Soccer, Covid-19 notwithstanding, the money keeps rolling in
When considering the world’s wealthiest sports teams, soccer clubs draw in big money. In 2020, the combined value among the top 10 giants was about $36.5 Billion USD, according to the Forbes list of the world’s richest soccer clubs.
So as not to offend any Juventus fans, Italy’s most valuable club appears on the list at number eleven, with a market value worth nearly $2 B. The collective value of these top-ranking clubs is closer to $38 B. In terms of annual revenue, this list of top money-generating clubs amount to $6.6 B.
Americans may love their football, but from a global perspective, interest in soccer reigns supreme. For instance, according to FIFA, 1.1 billion viewers tuned into the 2018 World Cup final. The average viewership for the 2020 Super Bowl pales by comparison at an estimated 150 million viewers worldwide at best.
The impacts of Covid-19 have not left the world of sports unscathed. Lockdowns and social distancing have had a monumental impact on the world of soccer, both financially and for its fan base. For more than one year, stadiums have been shuttered to in-person spectators. The full fiscal impact for the 2020/2021 season is yet to be determined.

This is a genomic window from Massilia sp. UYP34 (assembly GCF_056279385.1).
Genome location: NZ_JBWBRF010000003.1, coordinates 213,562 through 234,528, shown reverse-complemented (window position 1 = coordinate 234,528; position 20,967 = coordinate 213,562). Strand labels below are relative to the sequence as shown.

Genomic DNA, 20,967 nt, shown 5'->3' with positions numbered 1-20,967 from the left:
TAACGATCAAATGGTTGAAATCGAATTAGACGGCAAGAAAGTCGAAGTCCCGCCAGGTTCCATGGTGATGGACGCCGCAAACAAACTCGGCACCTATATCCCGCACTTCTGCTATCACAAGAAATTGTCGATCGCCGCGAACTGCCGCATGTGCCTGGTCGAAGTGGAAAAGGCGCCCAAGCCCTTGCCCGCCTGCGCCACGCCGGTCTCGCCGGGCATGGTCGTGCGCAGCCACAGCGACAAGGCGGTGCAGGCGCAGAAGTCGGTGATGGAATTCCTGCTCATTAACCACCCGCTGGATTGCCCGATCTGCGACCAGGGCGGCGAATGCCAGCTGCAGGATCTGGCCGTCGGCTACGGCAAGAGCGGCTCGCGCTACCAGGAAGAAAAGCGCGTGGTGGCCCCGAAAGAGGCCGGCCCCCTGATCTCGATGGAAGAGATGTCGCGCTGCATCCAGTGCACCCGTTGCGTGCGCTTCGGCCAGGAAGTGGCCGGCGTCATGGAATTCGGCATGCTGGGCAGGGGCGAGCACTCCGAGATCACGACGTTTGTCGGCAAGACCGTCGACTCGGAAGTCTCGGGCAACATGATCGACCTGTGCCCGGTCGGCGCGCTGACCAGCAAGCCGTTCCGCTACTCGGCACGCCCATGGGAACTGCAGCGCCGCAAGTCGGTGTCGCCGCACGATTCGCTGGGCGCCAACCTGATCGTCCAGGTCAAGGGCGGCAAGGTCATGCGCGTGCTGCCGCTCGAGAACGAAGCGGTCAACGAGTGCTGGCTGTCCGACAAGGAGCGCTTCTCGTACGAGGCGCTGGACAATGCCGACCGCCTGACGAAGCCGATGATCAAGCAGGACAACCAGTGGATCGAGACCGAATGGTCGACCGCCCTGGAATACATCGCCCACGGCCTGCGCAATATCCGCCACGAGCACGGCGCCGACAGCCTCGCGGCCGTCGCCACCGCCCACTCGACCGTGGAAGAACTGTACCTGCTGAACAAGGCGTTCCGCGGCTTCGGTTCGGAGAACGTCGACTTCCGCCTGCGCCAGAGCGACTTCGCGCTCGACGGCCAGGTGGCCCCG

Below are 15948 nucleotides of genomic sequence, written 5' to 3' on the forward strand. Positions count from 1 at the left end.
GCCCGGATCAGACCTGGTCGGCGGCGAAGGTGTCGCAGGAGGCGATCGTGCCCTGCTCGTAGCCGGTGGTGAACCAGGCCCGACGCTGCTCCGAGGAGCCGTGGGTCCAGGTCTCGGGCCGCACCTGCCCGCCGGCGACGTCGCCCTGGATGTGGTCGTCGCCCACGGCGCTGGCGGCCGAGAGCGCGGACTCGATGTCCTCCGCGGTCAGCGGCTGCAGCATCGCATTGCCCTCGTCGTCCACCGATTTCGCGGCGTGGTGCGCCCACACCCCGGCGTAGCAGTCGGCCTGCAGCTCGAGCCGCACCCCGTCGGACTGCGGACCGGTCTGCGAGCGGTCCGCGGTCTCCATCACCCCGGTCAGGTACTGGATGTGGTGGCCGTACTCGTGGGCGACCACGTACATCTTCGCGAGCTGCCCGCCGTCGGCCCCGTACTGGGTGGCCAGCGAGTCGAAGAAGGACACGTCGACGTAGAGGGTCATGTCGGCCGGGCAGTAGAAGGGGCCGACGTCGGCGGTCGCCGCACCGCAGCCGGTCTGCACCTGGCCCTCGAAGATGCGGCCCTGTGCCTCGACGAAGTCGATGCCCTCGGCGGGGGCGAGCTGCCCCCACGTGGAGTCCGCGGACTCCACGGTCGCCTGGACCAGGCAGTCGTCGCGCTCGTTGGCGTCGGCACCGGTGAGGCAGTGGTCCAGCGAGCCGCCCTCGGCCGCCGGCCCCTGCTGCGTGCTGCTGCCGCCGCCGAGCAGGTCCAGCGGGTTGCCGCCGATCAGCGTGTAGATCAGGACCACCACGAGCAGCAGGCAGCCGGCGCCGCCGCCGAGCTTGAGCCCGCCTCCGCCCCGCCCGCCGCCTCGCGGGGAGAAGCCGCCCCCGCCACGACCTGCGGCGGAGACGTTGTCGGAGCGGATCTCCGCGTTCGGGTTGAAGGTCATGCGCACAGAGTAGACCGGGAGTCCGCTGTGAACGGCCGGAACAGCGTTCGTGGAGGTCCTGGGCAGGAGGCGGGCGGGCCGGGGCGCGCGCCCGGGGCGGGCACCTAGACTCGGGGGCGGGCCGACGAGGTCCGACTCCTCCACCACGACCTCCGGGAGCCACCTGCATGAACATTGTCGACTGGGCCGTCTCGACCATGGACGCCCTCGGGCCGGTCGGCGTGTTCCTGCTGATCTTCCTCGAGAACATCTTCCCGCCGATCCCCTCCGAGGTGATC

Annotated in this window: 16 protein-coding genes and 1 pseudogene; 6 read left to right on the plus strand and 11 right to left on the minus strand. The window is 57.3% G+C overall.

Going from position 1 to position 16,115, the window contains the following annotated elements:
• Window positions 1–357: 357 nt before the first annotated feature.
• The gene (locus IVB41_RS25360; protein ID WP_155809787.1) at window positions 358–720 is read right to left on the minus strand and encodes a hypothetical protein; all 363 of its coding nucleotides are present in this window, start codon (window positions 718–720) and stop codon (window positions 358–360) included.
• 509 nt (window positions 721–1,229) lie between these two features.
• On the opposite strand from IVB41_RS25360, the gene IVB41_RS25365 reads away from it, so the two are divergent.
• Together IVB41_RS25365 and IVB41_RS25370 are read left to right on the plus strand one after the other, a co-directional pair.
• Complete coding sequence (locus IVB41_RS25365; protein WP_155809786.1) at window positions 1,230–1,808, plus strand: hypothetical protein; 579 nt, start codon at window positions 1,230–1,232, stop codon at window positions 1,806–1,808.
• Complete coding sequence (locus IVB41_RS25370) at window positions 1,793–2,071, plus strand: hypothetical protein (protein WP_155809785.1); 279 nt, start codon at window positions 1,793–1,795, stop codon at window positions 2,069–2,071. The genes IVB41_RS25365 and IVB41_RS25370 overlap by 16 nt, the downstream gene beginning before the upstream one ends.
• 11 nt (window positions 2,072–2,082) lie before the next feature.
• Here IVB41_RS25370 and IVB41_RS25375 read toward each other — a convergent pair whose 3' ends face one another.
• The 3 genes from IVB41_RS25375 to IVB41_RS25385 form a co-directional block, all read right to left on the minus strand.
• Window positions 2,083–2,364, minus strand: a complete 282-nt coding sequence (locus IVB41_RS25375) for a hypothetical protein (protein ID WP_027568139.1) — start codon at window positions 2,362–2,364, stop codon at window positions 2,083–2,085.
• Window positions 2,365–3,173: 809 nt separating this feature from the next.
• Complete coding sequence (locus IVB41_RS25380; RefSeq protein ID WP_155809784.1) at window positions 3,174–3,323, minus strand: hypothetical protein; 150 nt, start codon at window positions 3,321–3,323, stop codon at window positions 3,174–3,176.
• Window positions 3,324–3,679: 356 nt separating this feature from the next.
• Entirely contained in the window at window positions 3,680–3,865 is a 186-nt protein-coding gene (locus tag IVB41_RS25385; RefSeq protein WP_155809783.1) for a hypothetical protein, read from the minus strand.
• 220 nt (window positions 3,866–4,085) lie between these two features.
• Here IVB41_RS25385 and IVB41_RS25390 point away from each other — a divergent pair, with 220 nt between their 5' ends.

However, the losses experienced in 2020 portray a grim situation. These top soccer clubs have suffered a $669 Million loss in revenue from the season ending in 2019.
The world’s wealthiest soccer club, FC Barcelona, reported an annual revenue of $824 M in 2019. One year later, that figure plunged to $792 M, a loss of $32 M. Despite this loss in revenue, the club’s market value increased by $550 M over the same period to a total value of $4.76 B. (See Graph 1 above)
Spain’s second richest soccer club, Real Madrid, have been ravaged by the economic crisis brought on by the pandemic. In 2020, this club also reported $792 M in annual revenue. However, that figure represents a loss of more that $100 M from 2019, roughly three times the loss than that of Barcelona. (see graph 2 below)
Surprisingly, over one year into the pandemic, with limited attendance and declining revenue, the world of football has not given in. Astonishingly, the collective market value of these top teams have increased by 30% in the last year.
With dropping Covid-19 cases, easing of restrictions and vaccination rates on the rise, stadiums may soon start to welcome back the sport’s adoring fans, a key element in the reversal of the downward trend in revenue.